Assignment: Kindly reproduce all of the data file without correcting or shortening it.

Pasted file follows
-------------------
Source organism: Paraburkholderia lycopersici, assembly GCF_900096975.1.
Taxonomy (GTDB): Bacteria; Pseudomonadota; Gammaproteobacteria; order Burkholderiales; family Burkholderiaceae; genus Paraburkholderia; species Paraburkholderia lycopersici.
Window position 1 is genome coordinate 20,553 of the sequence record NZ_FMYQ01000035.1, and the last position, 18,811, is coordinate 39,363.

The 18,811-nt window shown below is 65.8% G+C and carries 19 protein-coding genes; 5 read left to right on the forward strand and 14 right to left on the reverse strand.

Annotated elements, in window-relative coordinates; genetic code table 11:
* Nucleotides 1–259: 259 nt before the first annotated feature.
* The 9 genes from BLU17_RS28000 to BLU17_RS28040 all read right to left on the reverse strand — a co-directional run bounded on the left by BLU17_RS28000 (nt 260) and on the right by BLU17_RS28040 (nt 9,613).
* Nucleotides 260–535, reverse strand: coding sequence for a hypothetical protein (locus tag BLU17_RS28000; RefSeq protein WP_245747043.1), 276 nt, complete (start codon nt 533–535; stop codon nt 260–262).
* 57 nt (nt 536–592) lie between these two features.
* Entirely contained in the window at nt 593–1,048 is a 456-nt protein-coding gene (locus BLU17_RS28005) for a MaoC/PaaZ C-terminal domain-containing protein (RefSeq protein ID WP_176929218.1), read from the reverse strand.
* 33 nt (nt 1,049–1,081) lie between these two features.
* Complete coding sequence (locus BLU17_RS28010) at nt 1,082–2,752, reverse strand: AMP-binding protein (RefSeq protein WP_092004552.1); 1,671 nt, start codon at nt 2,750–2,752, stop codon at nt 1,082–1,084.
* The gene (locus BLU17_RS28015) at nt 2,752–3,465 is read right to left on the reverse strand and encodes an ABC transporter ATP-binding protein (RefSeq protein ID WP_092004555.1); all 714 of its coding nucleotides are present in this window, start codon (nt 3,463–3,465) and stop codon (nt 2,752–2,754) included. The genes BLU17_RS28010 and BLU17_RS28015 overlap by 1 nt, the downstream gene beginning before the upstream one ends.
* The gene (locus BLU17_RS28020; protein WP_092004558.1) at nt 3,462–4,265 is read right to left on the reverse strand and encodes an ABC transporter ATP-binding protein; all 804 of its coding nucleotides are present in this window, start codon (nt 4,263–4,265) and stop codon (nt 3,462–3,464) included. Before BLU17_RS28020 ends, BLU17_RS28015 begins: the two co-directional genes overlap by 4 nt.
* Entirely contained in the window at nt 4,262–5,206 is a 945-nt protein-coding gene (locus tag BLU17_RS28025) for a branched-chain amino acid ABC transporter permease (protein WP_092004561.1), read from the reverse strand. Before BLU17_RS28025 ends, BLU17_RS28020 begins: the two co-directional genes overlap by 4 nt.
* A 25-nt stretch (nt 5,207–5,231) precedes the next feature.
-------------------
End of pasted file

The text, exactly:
Source organism: Paraburkholderia lycopersici, assembly GCF_900096975.1.
Taxonomy (GTDB): Bacteria; Pseudomonadota; Gammaproteobacteria; order Burkholderiales; family Burkholderiaceae; genus Paraburkholderia; species Paraburkholderia lycopersici.
Window position 1 is genome coordinate 20,553 of the sequence record NZ_FMYQ01000035.1, and the last position, 18,811, is coordinate 39,363.

The 18,811-nt window shown below is 65.8% G+C and carries 19 protein-coding genes; 5 read left to right on the forward strand and 14 right to left on the reverse strand.

Annotated elements, in window-relative coordinates; genetic code table 11:
* Nucleotides 1–259: 259 nt before the first annotated feature.
* The 9 genes from BLU17_RS28000 to BLU17_RS28040 all read right to left on the reverse strand — a co-directional run bounded on the left by BLU17_RS28000 (nt 260) and on the right by BLU17_RS28040 (nt 9,613).
* Nucleotides 260–535, reverse strand: coding sequence for a hypothetical protein (locus tag BLU17_RS28000; RefSeq protein WP_245747043.1), 276 nt, complete (start codon nt 533–535; stop codon nt 260–262).
* 57 nt (nt 536–592) lie between these two features.
* Entirely contained in the window at nt 593–1,048 is a 456-nt protein-coding gene (locus BLU17_RS28005) for a MaoC/PaaZ C-terminal domain-containing protein (RefSeq protein ID WP_176929218.1), read from the reverse strand.
* 33 nt (nt 1,049–1,081) lie between these two features.
* Complete coding sequence (locus BLU17_RS28010) at nt 1,082–2,752, reverse strand: AMP-binding protein (RefSeq protein WP_092004552.1); 1,671 nt, start codon at nt 2,750–2,752, stop codon at nt 1,082–1,084.
* The gene (locus BLU17_RS28015) at nt 2,752–3,465 is read right to left on the reverse strand and encodes an ABC transporter ATP-binding protein (RefSeq protein ID WP_092004555.1); all 714 of its coding nucleotides are present in this window, start codon (nt 3,463–3,465) and stop codon (nt 2,752–2,754) included. The genes BLU17_RS28010 and BLU17_RS28015 overlap by 1 nt, the downstream gene beginning before the upstream one ends.
* The gene (locus BLU17_RS28020; protein WP_092004558.1) at nt 3,462–4,265 is read right to left on the reverse strand and encodes an ABC transporter ATP-binding protein; all 804 of its coding nucleotides are present in this window, start codon (nt 4,263–4,265) and stop codon (nt 3,462–3,464) included. Before BLU17_RS28020 ends, BLU17_RS28015 begins: the two co-directional genes overlap by 4 nt.
* Entirely contained in the window at nt 4,262–5,206 is a 945-nt protein-coding gene (locus tag BLU17_RS28025) for a branched-chain amino acid ABC transporter permease (protein WP_092004561.1), read from the reverse strand. Before BLU17_RS28025 ends, BLU17_RS28020 begins: the two co-directional genes overlap by 4 nt.
* A 25-nt stretch (nt 5,207–5,231) precedes the next feature.